Andrew Heidel Welcomes a Special “Guest”

R. Andrew Heidel’s Desperate Moon, from England’s PS Publishing, brings together three previous collections’ worth of short stories that have earned him praise from the likes of Ray Bradbury and Harlan Ellison. And, he reports, “the American rights are still available if you want to publish my sweet short stories here.”

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My first introduction to H.P. Lovecraft was not through his literature but the loosely based but wonderfully executed B-movie based on his short story “Reanimator.” I remember watching it in Liz Furst’s basement, whose father became a millionaire with Vestron Videos and the release of Michael Jackson’s “Thriller” video and “The Making of Michael Jackson’s Thriller.” (On a side note, this is also the company that released “Dirty Dancing” for which I got to read the original script, and released on video “Chopping Mall” whose director Jim Wynorski would later disembowel my satiric script about reality television originally entitled “Survive This” and turn it into a bad soft porn called “Treasure Hunt” produced by Roger Corman… but that’s another story.)

But I digress. This was 1986, I was 17, and I was in the throes of my horror reading phase. Stephen King, Dean Koontz, Peter Straub and Edgar Allen Poe. Each weekend we’d gather in Liz’s basement and watch the latest B-Movie horror provided courtesy of Vestron and relish in the horror and gore. Each week I’d stay up late and devour another book. I soon sought out Lovecraft’s works and the more I read, the more I loved, and the more I wanted to know. While reading a biography on Lovecraft, I discovered that his few fantasy works like “The Dream-Quest of Unknown Kadath” were inspired by the Terry Gilliam-esque Lord Dunsany, a little known but famous for his day writer and playwright.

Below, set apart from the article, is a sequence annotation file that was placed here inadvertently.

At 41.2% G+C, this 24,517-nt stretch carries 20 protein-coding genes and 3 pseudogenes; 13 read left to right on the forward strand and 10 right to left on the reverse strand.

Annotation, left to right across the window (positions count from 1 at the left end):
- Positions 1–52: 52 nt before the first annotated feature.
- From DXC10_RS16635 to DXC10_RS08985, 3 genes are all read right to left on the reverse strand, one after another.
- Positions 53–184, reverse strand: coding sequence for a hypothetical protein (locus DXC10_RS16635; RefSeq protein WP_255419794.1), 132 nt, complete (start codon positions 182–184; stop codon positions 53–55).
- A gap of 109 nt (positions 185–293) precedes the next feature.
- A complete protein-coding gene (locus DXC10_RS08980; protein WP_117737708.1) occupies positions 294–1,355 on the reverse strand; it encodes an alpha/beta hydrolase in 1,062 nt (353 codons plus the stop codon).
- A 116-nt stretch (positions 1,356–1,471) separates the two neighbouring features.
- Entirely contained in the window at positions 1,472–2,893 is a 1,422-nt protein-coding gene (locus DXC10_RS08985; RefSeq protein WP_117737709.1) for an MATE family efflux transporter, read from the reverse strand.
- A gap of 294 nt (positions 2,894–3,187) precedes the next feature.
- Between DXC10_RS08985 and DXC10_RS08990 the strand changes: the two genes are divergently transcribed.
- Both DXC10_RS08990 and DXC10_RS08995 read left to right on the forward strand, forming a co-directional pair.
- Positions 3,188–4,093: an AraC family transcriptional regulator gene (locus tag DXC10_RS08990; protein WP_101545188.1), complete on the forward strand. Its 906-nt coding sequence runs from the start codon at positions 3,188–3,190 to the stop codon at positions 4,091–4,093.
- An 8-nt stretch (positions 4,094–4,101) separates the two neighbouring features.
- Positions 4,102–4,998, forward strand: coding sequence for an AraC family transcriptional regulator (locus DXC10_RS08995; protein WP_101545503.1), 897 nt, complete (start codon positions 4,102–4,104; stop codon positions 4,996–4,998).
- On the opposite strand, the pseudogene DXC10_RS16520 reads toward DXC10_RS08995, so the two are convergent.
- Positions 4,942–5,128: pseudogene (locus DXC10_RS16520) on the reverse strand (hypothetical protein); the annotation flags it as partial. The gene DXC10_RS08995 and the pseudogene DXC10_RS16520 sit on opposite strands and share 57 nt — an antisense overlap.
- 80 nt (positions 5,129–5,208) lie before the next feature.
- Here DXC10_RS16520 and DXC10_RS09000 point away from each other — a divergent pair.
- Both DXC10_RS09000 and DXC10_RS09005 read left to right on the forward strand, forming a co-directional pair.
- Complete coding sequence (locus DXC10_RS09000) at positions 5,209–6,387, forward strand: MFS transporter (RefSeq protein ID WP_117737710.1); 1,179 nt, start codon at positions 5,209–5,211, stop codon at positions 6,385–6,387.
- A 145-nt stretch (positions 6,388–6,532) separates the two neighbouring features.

I read Dunsany’s The Book of Wonder and was hooked when I read his story “The Guest.” When I first started writing, I had trouble writing a story longer than 3 or 4 pages and wondered what was wrong with me. Writers were supposed to be prolific and write grandiose tales of a superior length: weren’t they? Lord Dunsany wrote what I consider the best short story ever in a mere two pages. “The Guest” is told from the point of view of a waiter who attends to a regular patron that arrives and dines alone. Not only does he dine alone, but also holds a one sided conversation with an imaginary person across the table from him. During the evening the diner discuses the fascinating people his non-apparent guest has met during his life: kings, paupers, popes and peddlers.

The confused waiter, being proper and British, merely observes this talk and thinks he must be a bit off his rocker. He notes that at the end of the meal, the customer orders tea, adds a tablet, drinks, falls dead and that only then his “Guest” is revealed. My brain flipped, doing one of those paradigm shifts that happen every once in a while—like when you get out of a subway and are convinced that a certain direction is north, until you receive a clue and the internal map in your head reverses and aligns with the reality around you. I immediately reread the story with the end in mind and upon rereading discovered whom the guest was all along.

To me, the mark of a great short story is one that makes you savor the language, the economy of words where every word counts, and its ability to make you want to read it again to glean something new. In our short attention span world, I don’t understand why short stories aren’t more popular. They are perfect bite sized servings with little commitment but incredible rewards.

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12 September 2006 | selling shorts |